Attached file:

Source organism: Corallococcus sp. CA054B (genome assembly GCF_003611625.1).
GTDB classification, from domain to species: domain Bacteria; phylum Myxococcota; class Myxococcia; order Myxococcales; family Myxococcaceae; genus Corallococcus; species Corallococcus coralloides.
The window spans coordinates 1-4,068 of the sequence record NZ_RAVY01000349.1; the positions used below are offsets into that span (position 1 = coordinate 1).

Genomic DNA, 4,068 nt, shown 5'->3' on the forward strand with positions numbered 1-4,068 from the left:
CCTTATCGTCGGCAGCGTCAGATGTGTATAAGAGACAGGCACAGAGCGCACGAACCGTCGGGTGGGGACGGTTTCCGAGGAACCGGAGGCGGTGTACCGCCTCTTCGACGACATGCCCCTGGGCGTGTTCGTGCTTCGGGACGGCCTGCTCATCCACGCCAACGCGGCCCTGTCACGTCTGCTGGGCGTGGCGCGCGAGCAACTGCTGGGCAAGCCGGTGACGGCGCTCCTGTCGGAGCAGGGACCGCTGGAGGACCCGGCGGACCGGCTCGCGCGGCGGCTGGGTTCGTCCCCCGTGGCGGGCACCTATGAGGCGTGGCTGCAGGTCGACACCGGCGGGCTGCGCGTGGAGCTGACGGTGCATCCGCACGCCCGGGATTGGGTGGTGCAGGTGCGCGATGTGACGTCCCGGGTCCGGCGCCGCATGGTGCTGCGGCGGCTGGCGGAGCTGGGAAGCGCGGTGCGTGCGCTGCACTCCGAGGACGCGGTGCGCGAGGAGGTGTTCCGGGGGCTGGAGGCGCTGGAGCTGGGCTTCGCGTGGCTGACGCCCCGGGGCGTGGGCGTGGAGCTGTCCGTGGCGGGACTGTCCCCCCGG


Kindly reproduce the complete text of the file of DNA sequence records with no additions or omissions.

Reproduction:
Source organism: Corallococcus sp. CA054B (genome assembly GCF_003611625.1).
GTDB classification, from domain to species: domain Bacteria; phylum Myxococcota; class Myxococcia; order Myxococcales; family Myxococcaceae; genus Corallococcus; species Corallococcus coralloides.
The window spans coordinates 1-4,068 of the sequence record NZ_RAVY01000349.1; the positions used below are offsets into that span (position 1 = coordinate 1).

Genomic DNA, 4,068 nt, shown 5'->3' on the forward strand with positions numbered 1-4,068 from the left:
CCTTATCGTCGGCAGCGTCAGATGTGTATAAGAGACAGGCACAGAGCGCACGAACCGTCGGGTGGGGACGGTTTCCGAGGAACCGGAGGCGGTGTACCGCCTCTTCGACGACATGCCCCTGGGCGTGTTCGTGCTTCGGGACGGCCTGCTCATCCACGCCAACGCGGCCCTGTCACGTCTGCTGGGCGTGGCGCGCGAGCAACTGCTGGGCAAGCCGGTGACGGCGCTCCTGTCGGAGCAGGGACCGCTGGAGGACCCGGCGGACCGGCTCGCGCGGCGGCTGGGTTCGTCCCCCGTGGCGGGCACCTATGAGGCGTGGCTGCAGGTCGACACCGGCGGGCTGCGCGTGGAGCTGACGGTGCATCCGCACGCCCGGGATTGGGTGGTGCAGGTGCGCGATGTGACGTCCCGGGTCCGGCGCCGCATGGTGCTGCGGCGGCTGGCGGAGCTGGGAAGCGCGGTGCGTGCGCTGCACTCCGAGGACGCGGTGCGCGAGGAGGTGTTCCGGGGGCTGGAGGCGCTGGAGCTGGGCTTCGCGTGGCTGACGCCCCGGGGCGTGGGCGTGGAGCTGTCCGTGGCGGGACTGTCCCCCCGG